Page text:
When the Federal Energy Regulatory Commission this spring declined to assert jurisdiction over the entire 148-mile line — instead of just the short border crossing portion — the battle was essentially lost.

Despite some delays, construction is now going full-bore at various points along a route that begins northwest of Fort Stockton and crosses into Mexico upriver from Presidio. About 450 people are working on the pipeline.

The natural gas line is being built for Mexico’s federal electricity commission by a binational consortium that includes Carlos Slim, the richest man in Mexico, and Kelcy Warren, the billionaire head of Energy Transfer Partners in Dallas.

“We have secured all the necessary permits for construction,” ETP spokeswoman Lisa Dillinger said. “We have been laying and lowering in pipe for several weeks now, starting at the Waha Hub, and are working south.”

‘The Last Frontier’

For many in Texas, the Big Bend, a region of vast state and national parks, majestic vistas, working cowboys and antelope grazing in wide-open spaces, is an unspoiled, special place that should be spared industrial development.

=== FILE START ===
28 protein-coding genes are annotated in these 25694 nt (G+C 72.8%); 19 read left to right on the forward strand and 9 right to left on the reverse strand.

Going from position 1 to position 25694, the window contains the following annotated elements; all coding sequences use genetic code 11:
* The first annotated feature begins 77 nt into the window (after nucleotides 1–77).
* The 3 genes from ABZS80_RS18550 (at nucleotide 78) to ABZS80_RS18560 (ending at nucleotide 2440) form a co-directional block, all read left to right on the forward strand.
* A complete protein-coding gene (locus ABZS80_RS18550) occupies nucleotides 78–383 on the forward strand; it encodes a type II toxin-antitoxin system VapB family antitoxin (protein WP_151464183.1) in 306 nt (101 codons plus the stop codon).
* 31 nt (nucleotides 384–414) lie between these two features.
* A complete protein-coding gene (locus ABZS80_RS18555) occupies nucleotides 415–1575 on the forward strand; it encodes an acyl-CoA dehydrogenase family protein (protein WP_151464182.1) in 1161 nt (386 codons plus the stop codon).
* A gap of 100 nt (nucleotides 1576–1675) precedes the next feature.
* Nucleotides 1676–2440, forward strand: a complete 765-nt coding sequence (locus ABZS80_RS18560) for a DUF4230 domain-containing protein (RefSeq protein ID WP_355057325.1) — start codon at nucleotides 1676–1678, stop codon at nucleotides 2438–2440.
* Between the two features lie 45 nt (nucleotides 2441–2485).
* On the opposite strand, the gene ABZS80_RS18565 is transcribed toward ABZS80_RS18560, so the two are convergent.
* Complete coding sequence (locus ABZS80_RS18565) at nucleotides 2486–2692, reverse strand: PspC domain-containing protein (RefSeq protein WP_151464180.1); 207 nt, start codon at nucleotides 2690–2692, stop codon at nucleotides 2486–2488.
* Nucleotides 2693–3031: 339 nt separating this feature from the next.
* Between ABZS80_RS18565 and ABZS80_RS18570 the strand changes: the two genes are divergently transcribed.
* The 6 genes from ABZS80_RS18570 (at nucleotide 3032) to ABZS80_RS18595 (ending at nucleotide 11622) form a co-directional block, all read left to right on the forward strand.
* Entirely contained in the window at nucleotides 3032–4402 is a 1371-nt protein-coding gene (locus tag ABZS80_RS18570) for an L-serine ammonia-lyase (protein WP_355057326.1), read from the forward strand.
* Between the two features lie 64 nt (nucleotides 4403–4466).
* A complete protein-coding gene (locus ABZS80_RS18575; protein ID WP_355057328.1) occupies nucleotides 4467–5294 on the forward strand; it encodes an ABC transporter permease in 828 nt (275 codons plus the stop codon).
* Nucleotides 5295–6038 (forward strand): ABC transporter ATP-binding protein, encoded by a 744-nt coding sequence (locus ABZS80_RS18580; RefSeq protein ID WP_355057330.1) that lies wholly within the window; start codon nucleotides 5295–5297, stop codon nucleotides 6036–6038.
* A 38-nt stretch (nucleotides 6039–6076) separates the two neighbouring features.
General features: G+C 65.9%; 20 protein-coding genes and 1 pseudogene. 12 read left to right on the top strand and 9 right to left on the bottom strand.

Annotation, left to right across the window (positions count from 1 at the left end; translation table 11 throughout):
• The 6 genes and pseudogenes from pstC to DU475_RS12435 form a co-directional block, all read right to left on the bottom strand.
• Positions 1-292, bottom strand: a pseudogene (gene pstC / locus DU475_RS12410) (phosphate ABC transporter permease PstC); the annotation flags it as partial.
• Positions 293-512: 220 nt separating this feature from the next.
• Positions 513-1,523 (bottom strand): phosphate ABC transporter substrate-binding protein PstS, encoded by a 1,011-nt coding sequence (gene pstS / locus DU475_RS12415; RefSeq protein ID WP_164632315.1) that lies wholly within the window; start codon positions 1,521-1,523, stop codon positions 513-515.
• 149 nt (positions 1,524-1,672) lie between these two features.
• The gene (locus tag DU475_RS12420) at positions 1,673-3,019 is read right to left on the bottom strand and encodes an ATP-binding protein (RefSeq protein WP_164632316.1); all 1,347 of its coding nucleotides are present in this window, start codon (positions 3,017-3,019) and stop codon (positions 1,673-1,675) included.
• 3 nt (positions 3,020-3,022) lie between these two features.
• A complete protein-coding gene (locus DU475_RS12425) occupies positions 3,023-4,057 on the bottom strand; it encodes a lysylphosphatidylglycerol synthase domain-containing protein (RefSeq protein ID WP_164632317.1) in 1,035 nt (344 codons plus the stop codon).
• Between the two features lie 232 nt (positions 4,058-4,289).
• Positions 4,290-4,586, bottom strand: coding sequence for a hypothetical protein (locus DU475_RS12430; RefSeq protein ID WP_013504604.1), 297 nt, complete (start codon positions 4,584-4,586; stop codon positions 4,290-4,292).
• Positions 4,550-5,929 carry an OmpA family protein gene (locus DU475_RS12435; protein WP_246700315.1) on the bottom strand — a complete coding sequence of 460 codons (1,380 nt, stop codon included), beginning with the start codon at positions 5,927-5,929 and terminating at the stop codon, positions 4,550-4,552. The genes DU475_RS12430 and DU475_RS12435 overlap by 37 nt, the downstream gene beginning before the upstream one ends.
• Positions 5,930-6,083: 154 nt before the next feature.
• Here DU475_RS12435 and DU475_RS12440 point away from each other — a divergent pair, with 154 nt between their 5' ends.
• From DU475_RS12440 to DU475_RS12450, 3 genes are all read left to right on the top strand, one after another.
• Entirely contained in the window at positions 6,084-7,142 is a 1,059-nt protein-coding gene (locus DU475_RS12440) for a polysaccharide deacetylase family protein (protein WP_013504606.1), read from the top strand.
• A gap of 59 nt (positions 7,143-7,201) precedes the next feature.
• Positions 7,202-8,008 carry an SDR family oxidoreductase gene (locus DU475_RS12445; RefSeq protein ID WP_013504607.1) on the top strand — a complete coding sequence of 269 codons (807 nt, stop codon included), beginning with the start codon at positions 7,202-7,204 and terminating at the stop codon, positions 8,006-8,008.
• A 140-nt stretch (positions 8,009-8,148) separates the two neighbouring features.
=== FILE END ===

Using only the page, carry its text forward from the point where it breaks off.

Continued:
The Big Bend National Park alone has more than 300,000 visitors a year.

News that a consortium of billionaires planned to put the pipeline through the region that calls itself “The Last Frontier” provoked anger and panic when it broke in the spring of 2015. Some locals even hinted at armed resistance.

From the start, opponents raised a host of objections, from a trampling of private property rights to public safety risks from explosion and fire to damage to the landscape and archaeological sites.

Not everyone in the Big Bend was against the project, which will bring a short-term economic boost and long-term increases to the tax base.

“Just about every business owner in town is for the pipeline, including city and county government officials. They all realize what a good thing it is,” said Dave Durant, 62, who has accused pipeline opponents of being “bullies.”